Class Is in Session
A Review of Single Hop Imperial IPA: Centennial by Flying Dog Brewing Co.
Posted on 1/16/2013 by Chops
Ah yes, the single hop Imperial IPA, one of the best educational tools in all of craft beer. If you ever want to study what different hop varieties bring to the table, then line up a bunch of single hop IPAs and get to work. Many breweries have caught the single hop buzz and have started producing their versions. But, many fall short because they strive to obtain balance by default. These beers are not meant to be balanced. They're meant to be hop assaults, bitter bombs, all out attacks on the senses. How else are you going to know what a Centennial hop adds to a beer if it doesn't jump out of said beer and slap you in the face? Flying Dog understands this, which is why I always get excited when they release their versions. Today I get to try the 2012 release of their Centennial Single Hop Imperial IPA. I really enjoyed last year's version, so let's see how it stacks up.

In the glass, this beer has a lightly hazy honey golden coloration. It comes with a frothy white head that has good retention. On the nose, I found a sweet candied citrus with an under layer of piney hops. To be honest, the aroma reminds me of those gummy orange slice candies. I was quite surprised (and pleased) by this because I immediately knew I was in for a new experience. Did Flying Dog tweak the recipe? Maybe heavier on the malt side? Some lengthy dry hopping? Hmm, questions and more questions. Let's dive right in and seek some answers.

Mouthfeel. That's hands down the biggest difference. Last year I was greeted with a tangy smooth nectar. This year I have a syrupy sticky version that coats your mouth in a thick layer of hoppy goodness. The beer has a solid medium body that you can really sink your teeth into. But in an amazing swing, the beer finishes dry with an airy piney bitterness that seems to linger forever. What? Very cool, very weird, and endless fascinating.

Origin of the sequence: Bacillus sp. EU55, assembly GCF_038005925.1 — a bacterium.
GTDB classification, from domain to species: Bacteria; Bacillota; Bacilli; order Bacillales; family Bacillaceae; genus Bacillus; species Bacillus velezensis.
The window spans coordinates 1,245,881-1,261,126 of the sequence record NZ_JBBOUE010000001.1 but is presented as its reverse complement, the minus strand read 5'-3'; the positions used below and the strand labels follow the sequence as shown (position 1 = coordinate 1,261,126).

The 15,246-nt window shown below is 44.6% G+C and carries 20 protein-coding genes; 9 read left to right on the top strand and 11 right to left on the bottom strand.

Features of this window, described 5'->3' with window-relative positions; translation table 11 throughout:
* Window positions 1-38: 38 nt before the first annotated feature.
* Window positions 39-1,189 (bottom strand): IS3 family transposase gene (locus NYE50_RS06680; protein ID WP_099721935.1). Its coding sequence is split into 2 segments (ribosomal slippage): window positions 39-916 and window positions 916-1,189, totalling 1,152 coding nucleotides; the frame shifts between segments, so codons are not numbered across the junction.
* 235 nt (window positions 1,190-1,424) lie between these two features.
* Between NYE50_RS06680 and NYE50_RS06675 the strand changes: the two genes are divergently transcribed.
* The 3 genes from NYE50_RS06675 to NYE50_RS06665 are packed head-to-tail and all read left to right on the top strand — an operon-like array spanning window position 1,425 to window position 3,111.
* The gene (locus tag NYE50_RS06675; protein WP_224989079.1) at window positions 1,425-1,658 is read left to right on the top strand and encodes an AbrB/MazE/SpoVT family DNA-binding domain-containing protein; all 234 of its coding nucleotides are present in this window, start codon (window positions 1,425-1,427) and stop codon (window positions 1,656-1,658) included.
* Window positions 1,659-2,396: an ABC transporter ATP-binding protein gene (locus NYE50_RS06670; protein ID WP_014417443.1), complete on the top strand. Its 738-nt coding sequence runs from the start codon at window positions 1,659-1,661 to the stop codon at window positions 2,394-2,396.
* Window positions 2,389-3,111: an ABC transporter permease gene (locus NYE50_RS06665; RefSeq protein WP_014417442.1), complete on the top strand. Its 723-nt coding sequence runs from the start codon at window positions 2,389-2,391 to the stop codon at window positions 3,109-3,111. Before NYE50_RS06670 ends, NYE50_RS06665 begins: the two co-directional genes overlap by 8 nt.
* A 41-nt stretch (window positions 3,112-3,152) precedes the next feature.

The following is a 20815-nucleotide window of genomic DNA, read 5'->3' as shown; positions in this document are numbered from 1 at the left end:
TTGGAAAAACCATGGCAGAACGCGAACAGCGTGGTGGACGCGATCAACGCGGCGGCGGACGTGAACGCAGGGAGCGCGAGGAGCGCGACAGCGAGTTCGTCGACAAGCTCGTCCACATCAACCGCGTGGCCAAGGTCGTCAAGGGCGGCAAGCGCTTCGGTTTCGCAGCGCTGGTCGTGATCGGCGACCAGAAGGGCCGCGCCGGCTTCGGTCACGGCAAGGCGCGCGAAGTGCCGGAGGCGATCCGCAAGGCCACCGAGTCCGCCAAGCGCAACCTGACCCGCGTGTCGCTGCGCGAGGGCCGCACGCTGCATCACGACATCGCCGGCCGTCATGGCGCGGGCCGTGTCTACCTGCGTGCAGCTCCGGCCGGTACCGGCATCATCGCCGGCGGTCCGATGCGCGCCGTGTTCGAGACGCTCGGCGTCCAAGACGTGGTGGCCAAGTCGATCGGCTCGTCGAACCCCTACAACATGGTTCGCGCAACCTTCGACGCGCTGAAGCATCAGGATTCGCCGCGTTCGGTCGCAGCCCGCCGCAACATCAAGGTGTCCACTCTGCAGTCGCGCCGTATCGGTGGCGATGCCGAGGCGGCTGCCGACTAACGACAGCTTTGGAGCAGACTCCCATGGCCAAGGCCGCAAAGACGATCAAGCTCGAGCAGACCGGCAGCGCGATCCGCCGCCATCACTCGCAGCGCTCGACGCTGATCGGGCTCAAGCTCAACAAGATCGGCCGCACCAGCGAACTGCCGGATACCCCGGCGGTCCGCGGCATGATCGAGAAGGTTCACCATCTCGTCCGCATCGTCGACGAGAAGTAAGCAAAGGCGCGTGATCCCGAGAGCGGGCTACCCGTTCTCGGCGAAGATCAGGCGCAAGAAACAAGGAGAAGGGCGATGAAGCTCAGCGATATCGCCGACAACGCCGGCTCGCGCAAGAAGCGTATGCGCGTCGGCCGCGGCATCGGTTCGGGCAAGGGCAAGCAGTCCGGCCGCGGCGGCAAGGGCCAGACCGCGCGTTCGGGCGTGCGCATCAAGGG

On the flavor side, I found a big dose of sweet orange-like citrus, which is pretty typical for the Centennial hop variety. The hop bite is restrained by the body, creating a surprisingly balanced flavor profile. There is a slight alcohol burn that resides as an under layer and never gets in the way (warning: that's a very well hidden 10% ABV). Resting in between is a malty caramel sweetness that adds a faint maple syrup like quality.

Overall, the 2012 version of Flying Dog's Centennial Single Hop Imperial IPA is a delicious brew with a syrupy bite. I greatly enjoyed this experience and I'm confident that any hop head or imperial fan will as well. It should go without saying that this beer is too big for novices, so best to hone that beginner palate with Flying Dog's reliable core line (Snake Dog IPA is especially tasty). It was a lot of fun getting to contrast and compare different versions of this imperial beast and I will look forward to this craft beer adventure every year. After all, that's one of the primary draws of the craft beer movement: an ever changing landscape. I tip my drinking hat to Flying Dog for another delicious educational tool. Cheers!

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Single Hop Imperial IPA: Centennial by Flying Dog Brewing Co.
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